Gina McCarthy presented herself as a pragmatic regulator during a hearing April 11 on her nomination as the next Environmental Protection Agency administrator, making few commitments to senators other than to assure them she would address their concerns and consider various points of view in rulemakings.
McCarthy attempted to assuage the concerns of Republicans on the Senate Environment and Public Works Committee over the agency's transparency. She said, for example, that she does not conduct agency business from personal e-mail accounts; Republicans have criticized other EPA officials over the practice.
Sen. David Vitter (R-La.), the committee's ranking member, has said Acting Administrator Bob Perciasepe and former Region 8 Administrator James Martin have used nonofficial e-mail accounts to conduct official business.
McCarthy has been EPA assistant administrator for air and radiation since 2009, overseeing some of the agency's most high-profile rules to control greenhouse gases and other forms of air pollution. Her office was responsible for issuing proposed carbon dioxide standards for new power plants, mercury standards for power plants, stringent ambient air quality standards, and other regulations (44 ER 659, 3/8/13).
McCarthy told the committee that EPA would regulate greenhouse gas emissions in a commonsense way.
And amid criticism from Republican senators that her regulatory record is one of damage to the economy, particularly with EPA's regulation of coal-fired power plants, McCarthy acknowledged that coal will continue to be a significant energy source for the country.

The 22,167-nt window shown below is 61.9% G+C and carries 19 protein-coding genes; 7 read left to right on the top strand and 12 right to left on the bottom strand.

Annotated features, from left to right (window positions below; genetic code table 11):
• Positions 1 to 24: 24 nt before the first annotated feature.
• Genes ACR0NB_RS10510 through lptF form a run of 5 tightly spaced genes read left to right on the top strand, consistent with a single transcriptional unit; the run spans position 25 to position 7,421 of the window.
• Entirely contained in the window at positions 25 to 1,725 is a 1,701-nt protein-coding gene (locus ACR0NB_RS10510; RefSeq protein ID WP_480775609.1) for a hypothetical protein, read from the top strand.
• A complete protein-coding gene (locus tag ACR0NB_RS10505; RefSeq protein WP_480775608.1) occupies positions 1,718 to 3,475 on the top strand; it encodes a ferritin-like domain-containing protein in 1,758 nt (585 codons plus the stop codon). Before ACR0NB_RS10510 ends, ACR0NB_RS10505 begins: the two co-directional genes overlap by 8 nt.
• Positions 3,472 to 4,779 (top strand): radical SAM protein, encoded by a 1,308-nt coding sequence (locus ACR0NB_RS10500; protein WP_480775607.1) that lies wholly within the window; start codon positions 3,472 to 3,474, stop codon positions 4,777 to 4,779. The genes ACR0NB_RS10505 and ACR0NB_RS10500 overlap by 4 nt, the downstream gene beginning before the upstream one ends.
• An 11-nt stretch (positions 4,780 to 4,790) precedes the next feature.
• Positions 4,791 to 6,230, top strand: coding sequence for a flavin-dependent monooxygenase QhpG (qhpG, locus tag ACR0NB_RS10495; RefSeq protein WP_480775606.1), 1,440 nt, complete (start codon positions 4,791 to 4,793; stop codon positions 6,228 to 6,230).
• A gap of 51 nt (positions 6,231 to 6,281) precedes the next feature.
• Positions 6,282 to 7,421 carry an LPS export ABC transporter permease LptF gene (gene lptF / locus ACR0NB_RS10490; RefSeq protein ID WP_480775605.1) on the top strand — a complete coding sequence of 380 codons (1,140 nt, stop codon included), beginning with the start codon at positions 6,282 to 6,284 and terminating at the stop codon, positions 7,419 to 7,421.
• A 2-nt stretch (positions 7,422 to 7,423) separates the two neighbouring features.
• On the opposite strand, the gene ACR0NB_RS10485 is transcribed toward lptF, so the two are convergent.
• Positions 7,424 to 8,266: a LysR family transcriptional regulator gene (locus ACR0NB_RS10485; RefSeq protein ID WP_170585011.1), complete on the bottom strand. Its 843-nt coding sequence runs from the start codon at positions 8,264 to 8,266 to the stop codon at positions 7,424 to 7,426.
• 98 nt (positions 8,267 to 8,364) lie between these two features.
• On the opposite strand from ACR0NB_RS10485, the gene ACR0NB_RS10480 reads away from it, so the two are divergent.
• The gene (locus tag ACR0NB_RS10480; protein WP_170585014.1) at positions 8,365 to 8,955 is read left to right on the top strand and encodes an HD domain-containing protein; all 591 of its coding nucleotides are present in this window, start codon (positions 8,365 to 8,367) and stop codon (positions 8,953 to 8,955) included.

Sen. Roy Blunt (R-Mo.) has placed a hold on McCarthy's nomination until the administration announces a schedule for the release of a draft environmental impact statement for the St. Johns Bayou and New Madrid Floodway Project, but McCarthy's confirmation does not appear to be in jeopardy.
In fact, Sen. Jeff Sessions (R-Ala.) told McCarthy that “it looks like you will be” confirmed.
Sen. Barbara Boxer (D-Calif.), chairwoman of the Environment and Public Works Committee, said the committee does not yet have a date for a vote on McCarthy's nomination, bus she hopes the nomination will move quickly. President Obama nominated McCarthy on March 4.
During the hearing, Republican senators criticized EPA for a lack of transparency.